"It is worth recalling that people have a right to flight, to seek physical protection and asylum, and that countries have the legal obligation to extend such shelter, and to welcome and review each request."
An edited version of this article was first published by Huffington Post.
By Stephen Cornish, Executive Director of Doctors Without Borders/Médecins Sans Frontières (MSF) Canada
After a year of congratulating ourselves on the welcome we’ve given to some 40,000 recent Syrian refugees, Canadian opinion on migration is now being challenged by a trickle of would-be asylum seekers entering the country irregularly across small unofficial crossing points. That the trickle is being headlined as a flood or wave of migrants that risks overwhelming Canada’s refugee-response capabilities would be laughable if it were not also inflaming anti-immigrant sentiment and obscuring the individual people and families so desperate to find chances at a better life in Canada that some have nearly frozen to death in their attempts to get here.
Stories of refugees descending on Manitoba’s border towns have heightened some of the rhetoric about Canada’s approach to border security, but so far they have done seemingly little to change the notion that we remain a more welcoming place than other countries. Our news channels have been happy to show pictures of RCMP officers carrying strollers and warmly welcoming some of the most recent newcomers. What we rarely get to see are pictures of other arrivals being fingerprinted, detained and in some cases incarcerated for exerting their right to request asylum.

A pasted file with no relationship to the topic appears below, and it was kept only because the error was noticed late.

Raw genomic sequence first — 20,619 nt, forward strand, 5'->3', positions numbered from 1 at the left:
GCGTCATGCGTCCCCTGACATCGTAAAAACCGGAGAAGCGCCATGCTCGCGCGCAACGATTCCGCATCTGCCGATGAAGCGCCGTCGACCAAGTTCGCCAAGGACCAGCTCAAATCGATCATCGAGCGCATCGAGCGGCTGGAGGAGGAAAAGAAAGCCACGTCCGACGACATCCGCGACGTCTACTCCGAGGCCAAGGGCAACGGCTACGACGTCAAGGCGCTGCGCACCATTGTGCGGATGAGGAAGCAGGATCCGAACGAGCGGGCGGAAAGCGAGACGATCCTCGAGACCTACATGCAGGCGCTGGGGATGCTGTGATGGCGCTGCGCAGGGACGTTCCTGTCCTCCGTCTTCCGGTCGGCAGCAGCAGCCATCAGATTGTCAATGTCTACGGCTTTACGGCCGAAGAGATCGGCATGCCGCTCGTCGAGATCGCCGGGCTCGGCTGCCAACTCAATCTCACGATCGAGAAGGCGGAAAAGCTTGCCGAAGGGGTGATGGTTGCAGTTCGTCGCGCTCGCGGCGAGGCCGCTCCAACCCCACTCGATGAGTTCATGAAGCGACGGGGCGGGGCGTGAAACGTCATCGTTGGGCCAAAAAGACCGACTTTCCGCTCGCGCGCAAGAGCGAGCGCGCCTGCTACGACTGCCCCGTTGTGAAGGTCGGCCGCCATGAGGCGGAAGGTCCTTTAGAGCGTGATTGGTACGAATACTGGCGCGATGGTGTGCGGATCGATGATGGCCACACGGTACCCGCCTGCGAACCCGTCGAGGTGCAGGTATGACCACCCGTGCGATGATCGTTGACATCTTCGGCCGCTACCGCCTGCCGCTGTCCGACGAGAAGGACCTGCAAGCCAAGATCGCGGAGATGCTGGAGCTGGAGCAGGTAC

For the most part, Canada’s geography — surrounded by oceans, ice and a single international border — has been a buttress protecting most of us from direct exposure to the current global migration crisis, in which more than 60 million people around the world have been displaced from their homes by deprivation, drought, gang violence, conflict and persecution. It has been easy for us to believe we are perhaps more welcoming than our Australian, European or American counterparts, who have visibly externalized their borders, paid third countries to actively block would-be migrants or erected physical and legal barriers to deny large numbers of people their right to seek and be given asylum in a dignified manner.
Recognizing the right to asylum
It is worth recalling that people have a right to flight, to seek physical protection and asylum, and that countries have the legal obligation to extend such shelter, and to welcome and review each request. This does not mean that all asylum seekers will be accepted; many can and will be deported back to their home countries provided those are places that respect human rights and offer relative safety. Sadly, domestic fears and stagnant economies in many destination countries seems to have led many of their citizens to want to close the door fully on refugees and asylum seekers. Many feel they’ve already done their part, or all they are prepared to do, for people from elsewhere, even those made vulnerable by conflict and deprivation. Some might see the “other” as culpable and less deserving, regardless of rights or legal obligations.